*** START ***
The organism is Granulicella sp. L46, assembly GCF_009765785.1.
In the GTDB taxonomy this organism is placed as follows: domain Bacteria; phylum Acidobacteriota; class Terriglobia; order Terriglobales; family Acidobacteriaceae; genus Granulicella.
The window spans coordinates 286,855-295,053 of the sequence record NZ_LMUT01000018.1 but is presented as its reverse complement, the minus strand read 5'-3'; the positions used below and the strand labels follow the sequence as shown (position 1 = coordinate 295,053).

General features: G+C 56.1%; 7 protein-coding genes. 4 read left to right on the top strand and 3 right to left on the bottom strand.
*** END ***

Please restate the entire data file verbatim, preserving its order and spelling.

The organism is Granulicella sp. L46, assembly GCF_009765785.1.
In the GTDB taxonomy this organism is placed as follows: domain Bacteria; phylum Acidobacteriota; class Terriglobia; order Terriglobales; family Acidobacteriaceae; genus Granulicella.
The window spans coordinates 286,855-295,053 of the sequence record NZ_LMUT01000018.1 but is presented as its reverse complement, the minus strand read 5'-3'; the positions used below and the strand labels follow the sequence as shown (position 1 = coordinate 295,053).

General features: G+C 56.1%; 7 protein-coding genes. 4 read left to right on the top strand and 3 right to left on the bottom strand.